Resources:

Probe your audiences--gently.

Help (A chapter from Hot Text: Web Writing that Works. PDF: 995K, or about 18 minutes at 56K).

 

 

Each object in this pattern is optional. Indeed, the whole intro is optional. But if you do feel that some people might want some of these questions answered, create the intro, and allow some audiences to hide it.

If you really must write an intro

1) Follow chronological order, but don't offer actual step-by-step instructions. (You want people to follow the actual procedure, where you have a chance to offer explanations, and every step).

2) Avoid future tense, to escape timewarp. Describe what is. Don't raise the question of when. Instead of "You'll need to name the output pins," just say, "In this process, you need to name the output pins."

3) Keep the intro from overpowering the procedure. For example, move elaborate conceptual material elsewhere, leaving behind a simple definition.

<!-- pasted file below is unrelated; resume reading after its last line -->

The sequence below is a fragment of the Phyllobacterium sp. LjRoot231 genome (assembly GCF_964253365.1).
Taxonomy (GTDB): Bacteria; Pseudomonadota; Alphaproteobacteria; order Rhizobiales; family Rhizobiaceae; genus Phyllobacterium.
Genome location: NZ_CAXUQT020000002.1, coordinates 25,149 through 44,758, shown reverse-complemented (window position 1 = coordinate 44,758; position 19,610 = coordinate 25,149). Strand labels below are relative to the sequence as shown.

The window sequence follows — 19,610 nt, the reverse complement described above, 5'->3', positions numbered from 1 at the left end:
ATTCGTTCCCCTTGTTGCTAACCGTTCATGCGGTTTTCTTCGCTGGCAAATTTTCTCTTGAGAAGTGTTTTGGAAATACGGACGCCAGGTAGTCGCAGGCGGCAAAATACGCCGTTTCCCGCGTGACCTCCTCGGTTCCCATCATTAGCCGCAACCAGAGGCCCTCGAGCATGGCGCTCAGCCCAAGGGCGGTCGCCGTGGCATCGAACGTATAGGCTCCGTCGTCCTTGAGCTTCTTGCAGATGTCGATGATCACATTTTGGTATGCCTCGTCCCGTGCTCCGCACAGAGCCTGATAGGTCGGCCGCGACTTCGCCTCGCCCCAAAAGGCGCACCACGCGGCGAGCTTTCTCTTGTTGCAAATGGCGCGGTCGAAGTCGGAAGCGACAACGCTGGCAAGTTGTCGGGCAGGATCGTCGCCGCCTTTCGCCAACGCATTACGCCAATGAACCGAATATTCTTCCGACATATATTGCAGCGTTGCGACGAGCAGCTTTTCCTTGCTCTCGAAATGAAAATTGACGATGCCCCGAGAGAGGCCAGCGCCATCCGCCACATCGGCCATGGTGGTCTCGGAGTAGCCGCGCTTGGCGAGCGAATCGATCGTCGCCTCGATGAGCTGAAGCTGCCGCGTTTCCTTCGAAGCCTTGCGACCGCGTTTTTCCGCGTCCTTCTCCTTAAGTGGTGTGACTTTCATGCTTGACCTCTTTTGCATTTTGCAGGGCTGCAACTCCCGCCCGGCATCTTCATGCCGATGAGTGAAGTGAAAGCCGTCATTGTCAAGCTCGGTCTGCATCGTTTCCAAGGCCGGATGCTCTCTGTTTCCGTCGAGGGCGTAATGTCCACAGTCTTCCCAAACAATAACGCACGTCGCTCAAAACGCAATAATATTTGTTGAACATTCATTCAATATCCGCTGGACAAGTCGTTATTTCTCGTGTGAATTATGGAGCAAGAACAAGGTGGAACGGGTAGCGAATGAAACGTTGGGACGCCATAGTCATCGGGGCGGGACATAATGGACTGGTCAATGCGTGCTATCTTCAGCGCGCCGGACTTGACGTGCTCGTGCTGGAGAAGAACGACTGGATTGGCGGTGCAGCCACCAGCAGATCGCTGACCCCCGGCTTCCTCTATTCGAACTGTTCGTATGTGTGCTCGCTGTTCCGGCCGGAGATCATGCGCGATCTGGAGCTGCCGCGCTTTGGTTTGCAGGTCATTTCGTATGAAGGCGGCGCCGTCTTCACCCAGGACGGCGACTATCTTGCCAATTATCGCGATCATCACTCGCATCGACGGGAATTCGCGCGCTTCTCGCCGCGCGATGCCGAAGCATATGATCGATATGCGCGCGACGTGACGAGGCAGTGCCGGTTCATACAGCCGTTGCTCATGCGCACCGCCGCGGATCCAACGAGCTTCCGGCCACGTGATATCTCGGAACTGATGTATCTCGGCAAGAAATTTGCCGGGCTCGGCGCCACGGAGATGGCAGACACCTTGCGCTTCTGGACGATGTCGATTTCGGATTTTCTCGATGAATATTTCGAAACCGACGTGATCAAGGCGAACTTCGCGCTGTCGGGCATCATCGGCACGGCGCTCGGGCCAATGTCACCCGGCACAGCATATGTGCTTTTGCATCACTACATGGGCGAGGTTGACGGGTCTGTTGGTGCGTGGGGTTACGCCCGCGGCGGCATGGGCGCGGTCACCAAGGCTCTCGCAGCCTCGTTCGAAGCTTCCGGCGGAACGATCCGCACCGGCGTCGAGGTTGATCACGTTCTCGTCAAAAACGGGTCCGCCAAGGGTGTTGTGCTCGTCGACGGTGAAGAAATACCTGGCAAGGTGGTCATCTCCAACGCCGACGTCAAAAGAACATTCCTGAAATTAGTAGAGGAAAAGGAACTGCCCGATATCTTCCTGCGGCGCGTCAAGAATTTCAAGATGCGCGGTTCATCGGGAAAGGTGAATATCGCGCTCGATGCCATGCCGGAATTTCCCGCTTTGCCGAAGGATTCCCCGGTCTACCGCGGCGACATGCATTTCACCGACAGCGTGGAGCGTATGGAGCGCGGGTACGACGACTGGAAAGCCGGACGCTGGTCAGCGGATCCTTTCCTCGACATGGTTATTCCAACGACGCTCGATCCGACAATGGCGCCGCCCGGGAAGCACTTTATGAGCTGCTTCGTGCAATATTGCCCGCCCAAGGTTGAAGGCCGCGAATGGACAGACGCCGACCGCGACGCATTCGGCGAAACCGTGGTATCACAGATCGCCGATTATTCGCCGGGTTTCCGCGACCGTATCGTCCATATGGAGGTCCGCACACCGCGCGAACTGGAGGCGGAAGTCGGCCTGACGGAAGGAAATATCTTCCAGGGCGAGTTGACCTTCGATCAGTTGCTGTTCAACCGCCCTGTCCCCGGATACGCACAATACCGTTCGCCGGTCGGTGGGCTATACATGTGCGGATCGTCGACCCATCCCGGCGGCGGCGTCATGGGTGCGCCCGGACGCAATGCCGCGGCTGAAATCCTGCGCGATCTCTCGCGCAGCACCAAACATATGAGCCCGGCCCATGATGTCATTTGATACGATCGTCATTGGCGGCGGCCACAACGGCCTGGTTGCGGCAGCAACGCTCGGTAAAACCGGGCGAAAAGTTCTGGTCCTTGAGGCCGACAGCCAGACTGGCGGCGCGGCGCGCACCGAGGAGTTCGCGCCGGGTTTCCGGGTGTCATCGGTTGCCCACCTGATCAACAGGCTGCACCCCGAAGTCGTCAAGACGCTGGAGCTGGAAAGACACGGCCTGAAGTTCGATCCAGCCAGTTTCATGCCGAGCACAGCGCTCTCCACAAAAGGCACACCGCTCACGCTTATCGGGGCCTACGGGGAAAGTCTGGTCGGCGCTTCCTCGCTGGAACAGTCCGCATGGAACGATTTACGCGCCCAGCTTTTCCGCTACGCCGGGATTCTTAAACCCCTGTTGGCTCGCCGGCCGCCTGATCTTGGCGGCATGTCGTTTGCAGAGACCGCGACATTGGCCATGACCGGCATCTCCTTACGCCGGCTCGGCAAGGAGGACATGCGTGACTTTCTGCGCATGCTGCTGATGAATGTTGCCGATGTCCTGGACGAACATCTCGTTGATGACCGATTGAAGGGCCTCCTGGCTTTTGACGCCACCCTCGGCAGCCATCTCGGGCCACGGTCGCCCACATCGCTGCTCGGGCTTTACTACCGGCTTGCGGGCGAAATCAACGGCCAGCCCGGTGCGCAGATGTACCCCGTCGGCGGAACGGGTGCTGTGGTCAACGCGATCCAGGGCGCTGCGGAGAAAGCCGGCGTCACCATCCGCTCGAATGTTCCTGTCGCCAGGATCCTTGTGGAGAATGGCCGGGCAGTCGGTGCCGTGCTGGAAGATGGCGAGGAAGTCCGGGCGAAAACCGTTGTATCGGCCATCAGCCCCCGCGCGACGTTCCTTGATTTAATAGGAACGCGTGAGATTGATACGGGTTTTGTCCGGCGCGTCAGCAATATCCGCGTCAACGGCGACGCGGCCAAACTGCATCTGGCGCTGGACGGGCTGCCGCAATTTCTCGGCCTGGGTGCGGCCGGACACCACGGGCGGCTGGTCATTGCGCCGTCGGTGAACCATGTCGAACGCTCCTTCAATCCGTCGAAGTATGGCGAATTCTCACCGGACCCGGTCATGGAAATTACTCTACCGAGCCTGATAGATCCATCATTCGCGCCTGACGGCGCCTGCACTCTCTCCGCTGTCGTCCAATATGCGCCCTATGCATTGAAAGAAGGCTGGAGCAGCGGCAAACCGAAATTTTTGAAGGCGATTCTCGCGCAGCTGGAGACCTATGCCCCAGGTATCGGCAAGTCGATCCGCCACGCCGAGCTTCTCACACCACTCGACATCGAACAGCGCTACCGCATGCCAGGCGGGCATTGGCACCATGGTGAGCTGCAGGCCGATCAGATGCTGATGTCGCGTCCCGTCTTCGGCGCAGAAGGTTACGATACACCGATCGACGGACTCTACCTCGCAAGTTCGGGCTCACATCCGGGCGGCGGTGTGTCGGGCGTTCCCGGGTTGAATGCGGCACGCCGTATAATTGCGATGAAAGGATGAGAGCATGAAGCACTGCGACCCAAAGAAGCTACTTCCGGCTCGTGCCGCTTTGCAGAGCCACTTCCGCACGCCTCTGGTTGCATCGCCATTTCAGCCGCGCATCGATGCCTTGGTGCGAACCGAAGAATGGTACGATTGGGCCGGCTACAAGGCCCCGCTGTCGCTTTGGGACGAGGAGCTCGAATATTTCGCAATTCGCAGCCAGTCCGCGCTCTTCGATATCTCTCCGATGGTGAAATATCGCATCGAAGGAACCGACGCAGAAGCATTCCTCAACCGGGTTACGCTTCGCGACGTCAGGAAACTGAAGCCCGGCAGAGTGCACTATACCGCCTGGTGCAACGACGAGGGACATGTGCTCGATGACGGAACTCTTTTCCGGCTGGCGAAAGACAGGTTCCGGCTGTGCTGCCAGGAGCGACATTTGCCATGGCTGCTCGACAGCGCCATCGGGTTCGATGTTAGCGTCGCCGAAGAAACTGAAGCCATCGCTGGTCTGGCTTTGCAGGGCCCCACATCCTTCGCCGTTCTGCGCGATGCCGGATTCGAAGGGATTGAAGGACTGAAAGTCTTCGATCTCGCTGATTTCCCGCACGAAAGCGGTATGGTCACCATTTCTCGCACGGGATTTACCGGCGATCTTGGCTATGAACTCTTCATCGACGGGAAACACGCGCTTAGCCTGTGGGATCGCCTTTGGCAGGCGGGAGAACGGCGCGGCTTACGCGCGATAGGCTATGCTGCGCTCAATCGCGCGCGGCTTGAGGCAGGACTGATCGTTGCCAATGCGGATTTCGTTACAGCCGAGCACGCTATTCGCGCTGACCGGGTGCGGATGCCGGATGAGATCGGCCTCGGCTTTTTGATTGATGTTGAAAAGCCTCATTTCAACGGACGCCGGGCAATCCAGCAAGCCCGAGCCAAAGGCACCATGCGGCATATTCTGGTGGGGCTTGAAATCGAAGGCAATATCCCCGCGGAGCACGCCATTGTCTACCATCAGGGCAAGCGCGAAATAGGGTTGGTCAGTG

4) Watch out for secret procedures buried in old introductions. If you spot one, raise it to the level of a real procedure, and put it somewhere else.

Example of cleaning out an intro

Before

Starting the Quotient System

Caution: Quotient will not launch if you have not placed a customized version of the .qinit file in your home directory. See the beginning of this chapter for details.

Invoking the Quotient System from a menu will bring you to the graphic display known as the Command Interpreter Window, but if you wanted to, you could run a SKILL routine, and bring up a non-graphic and non-interactive window; or, if you start at the command line, you can bring up the Command Interpreter Window. You'll find instructions for all three methods in the following sections.

By the way: You should already have invoked the X Window System, if it does not appear automatically, and run the QT Window Manager, if it does not appear automatically. You will find instructions for these tasks earlier in this chapter.

After

Starting Quotient